When it wasn’t raining, Ollie spent most of his summer days on the deck chasing bugs or snoozing on his favorite outdoor chair. It was his habit to check in with Ronni at her desk a couple of times in the afternoon or, on hot, humid days, to loll around indoors stretched out on the cool porcelain of the bathtub. And on a few occasions, he spent the night sleeping on the chaise. Ronni tried that one time herself and understood the attraction on a summer night.


Ollie likes to eat at about 5:30PM and if Ronni hasn’t filled his bowl by then, he tracks her down and taps her on the arm in a certain way that means, “Hey, it’s dinner time. You don’t expect me to eat those leftover crumbs from breakfast, do you?”

Several days ago, Ronni looked up from her laptop and realized it was an hour past Ollie’s dinner time. He had not reminded her and she had not seen him since early afternoon. Where could he be? She checked the deck. No Ollie.


Ronni called his name from the kitchen - he usually comes – but no Ollie. She checked behind the sofa…


No Ollie. She checked his cupboard hidey-hole…


No Ollie. She checked the guest room closet…


Still no Ollie. She looked under the bed. There were some lost cat toys, but…


…no cat. She hadn’t done laundry that day, but just in case, she checked the washer and dryer…


They were empty - of a cat, anyway. She checked behind Ollie’s favorite deck chair where garden equipment is kept.


No Ollie. The cat was gone, gone, gone. How could that be? wondered Ronni. Then it struck her in all its horror - perhaps Ollie had fallen off the deck. You see, there is a six-inch lip of flooring beyond the fence of the deck. Ronni could never watch when Ollie patrolled out there.


Heart pounding, Ronni grabbed a flashlight – dusk was settling in – and ran downstairs to the small back yard. She looked behind every bush and flower and weed. With great relief, Ronni found no dead or injured cat. She looked up at her deck – it was a long way down.


Back upstairs and again on the deck, Ronni pondered this mystery of the disappearing cat and softly called his name. Was that a meow she heard? She called again. Yes, yes, it WAS a meow. But where was it coming from? The adjoining laundry room? No cat there.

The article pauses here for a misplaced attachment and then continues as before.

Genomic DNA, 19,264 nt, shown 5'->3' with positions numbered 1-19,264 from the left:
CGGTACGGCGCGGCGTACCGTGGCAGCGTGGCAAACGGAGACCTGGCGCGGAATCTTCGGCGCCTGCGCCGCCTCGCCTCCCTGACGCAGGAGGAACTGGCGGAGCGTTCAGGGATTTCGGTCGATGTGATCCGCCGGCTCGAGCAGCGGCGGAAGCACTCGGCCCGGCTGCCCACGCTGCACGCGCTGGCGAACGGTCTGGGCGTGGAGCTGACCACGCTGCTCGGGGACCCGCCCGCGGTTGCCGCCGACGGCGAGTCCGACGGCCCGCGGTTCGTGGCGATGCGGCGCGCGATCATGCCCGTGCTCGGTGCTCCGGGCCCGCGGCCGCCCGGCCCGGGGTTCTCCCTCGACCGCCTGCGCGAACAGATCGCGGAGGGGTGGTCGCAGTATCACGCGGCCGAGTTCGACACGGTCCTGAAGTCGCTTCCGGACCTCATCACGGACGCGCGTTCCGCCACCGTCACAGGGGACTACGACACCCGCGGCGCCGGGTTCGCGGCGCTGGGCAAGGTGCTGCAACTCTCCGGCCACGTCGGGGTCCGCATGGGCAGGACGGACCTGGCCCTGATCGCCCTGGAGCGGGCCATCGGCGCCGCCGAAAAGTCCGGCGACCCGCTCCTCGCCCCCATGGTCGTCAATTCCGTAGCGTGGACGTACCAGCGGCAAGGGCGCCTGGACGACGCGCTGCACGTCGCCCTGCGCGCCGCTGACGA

Ronni called to Ollie again from the deck. There was no doubt this time; it was Ollie’s voice – coming from the yard.

Ronni raced downstairs to find Ollie peering out from under some plants behind the birdbath.


Even after several hours on the loose, Ollie wasn’t ready to come home and he nearly evaded Ronni's grasp. But cats sometimes forget humans are bigger and stronger than they are.

He yowled as Ronni caught him by the tail, but what’s a little pain, thought Ronni, compared to being squashed beneath a car’s tire or torn apart by the rumscullion cats who prowl the yard at night. Nevertheless, he fought her all the way upstairs.

How did Ollie get to the yard? Did he fall by accident and just happen not to hurt himself? Did he forget where he was and leap after a bug? Or did he carefully calculate the distance and deliberately jump to the ground from the second floor?

We will never know. But two mornings after Ollie’s escape, Ronni woke to a dream image of him sailing off the deck with all the magnificent grace of feline gazelle.

And that is the tale of how Ollie the cat lost his outdoor deck privileges. Ronni is certain she lost a few weeks off the end of her life due to stress and fear.

When she recovered, she was angry with Ollie. So angry, in fact, she is publishing this formerly secret, inelegant photo of him in the chair where he will undoubtedly spend more time now that he has lost his deck privileges.